Angelina Jolie became "Lara Croft: Tomb Raider," Halle Berry choked on the furball that was "Catwoman" and now Charlize Theron becomes the latest Oscar winner to become a female action star as "Aeon Flux."
At times it seems like a cruel rite of passage for an actress to star in an action movie. If she's lucky she'll come sporting skin-tight outfits, and scantily glad ones if she's not. She'll talk tough and kick the butt of all the males that stand in her way. But is this women’s empowerment or just the same male fantasy dressed up for the modern age?
Critic Roger Ebert wrote of "Catwoman" that the film was about nothing more than “Halle Berry’s beauty, sex appeal, figure, eyes, lips and costume design. It gets those right. Everything else is secondary, except for the plot, which is tertiary.”
Berry, Jolie and Theron aside, there have been a lot of these lone female assassins lately from Jennifer Garner’s “Electra” to Kate Beckinsale in “Underworld” and Milla Jovovich as “Ultraviolet.” With the market so flooded by female assassins, you have to wonder how they all manage to stay in the-saving-the-world business.
In these films the female leads are eye candy. In the worst example of the female action genre, “Charlie Angels: Full Throttle,” it is through their sexuality that Drew Barrymore, Cameron Diaz and Lucy Liu succeed in their investigations.
In one scene the angels have to become strippers to get what they need. Surely, it would be more empowering to see intelligent women using their brains, not their bodies to save the day.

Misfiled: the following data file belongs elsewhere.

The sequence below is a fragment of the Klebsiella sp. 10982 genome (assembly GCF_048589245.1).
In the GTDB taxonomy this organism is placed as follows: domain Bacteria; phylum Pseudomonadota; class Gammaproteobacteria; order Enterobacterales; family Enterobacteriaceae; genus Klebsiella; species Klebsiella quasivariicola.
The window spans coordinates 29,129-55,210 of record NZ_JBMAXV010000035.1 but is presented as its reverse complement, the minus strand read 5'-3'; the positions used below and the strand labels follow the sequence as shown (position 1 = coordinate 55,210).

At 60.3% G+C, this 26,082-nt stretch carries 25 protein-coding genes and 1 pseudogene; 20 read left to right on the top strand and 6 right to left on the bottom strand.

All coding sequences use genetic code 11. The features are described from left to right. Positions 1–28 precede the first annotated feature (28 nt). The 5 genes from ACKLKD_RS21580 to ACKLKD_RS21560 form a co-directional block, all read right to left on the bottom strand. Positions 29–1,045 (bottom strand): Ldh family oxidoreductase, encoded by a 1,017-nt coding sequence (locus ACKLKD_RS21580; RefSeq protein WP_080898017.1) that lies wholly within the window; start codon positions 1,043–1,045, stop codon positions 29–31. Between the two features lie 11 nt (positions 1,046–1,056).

On a certain level, it can be empowering for women to watch females taking part in the heroics that were once left only to the males. For years women were merely a sidekick or love interest in the action film. Clearly, moving to the center stage is step in the right direction.
The problem is this step was made over 25 years ago in “Alien” in which the sole survivor of the film is Sigourney Weaver’s Ripley. Her defeat of the alien isn’t some elaborate physical feat, but through ingenuity. She starts out the film weak and ends strong. That seems far more empowering than the female action stars of today.
Interestingly, Weaver stayed the center of the series until 1997’s “Alien Resurrection.” By the time she starred in this fourth entry of the series she was 48 years old.
While the series had degraded in quality by 1997, the franchise continued to explore the female action hero in interesting ways. In 1986’s “Aliens” Ripley was more or less just one of the guys, but also became a surrogate mother for an orphaned girl.
Similarly, Linda Hamilton’s Sarah Conner in 1984’s “The Terminator” started out as a damsel in distress that was protected by a male hero. When the hero is killed, Sarah finds the strength to destroy Arnold Schwarzenegger’s Terminator. Much like Ripley in “Alien,” it is done through brains not brawn.
In “Terminator 2” Schwarzenegger’s villain has now become a hero, but Hamilton still remains a major presence and is more a second lead than mere side-kick. She is a tough warrior but also a mother and it’s this aspect that seems to counterbalance things. Just because she can be as strong as a man, doesn’t mean she has to give up her womanhood.
Of recent films, it is this aspect that added more weight to Quentin Tarantino’s “Kill Bill” films. “Volume 1” was mindless, albeit well-made and fun entertainment, until in “Volume 2” you see Uma Thurman’s brutal assassin soften upon realizing she is mother. But this softening doesn’t make her weak. The film ends with the image of a strong, single mother.
Certainly, having the female action also be a mother isn’t the only way to retain her womanhood, but Hollywood isn’t even attempting to find another way. The next step isn't being made.
Instead, it is dumb the actress down, hand her a sword or a gun, put her in a sexy outfit and have her kick ass for two hours. Welcome to the world of sugarcoated, socially accepted feminism.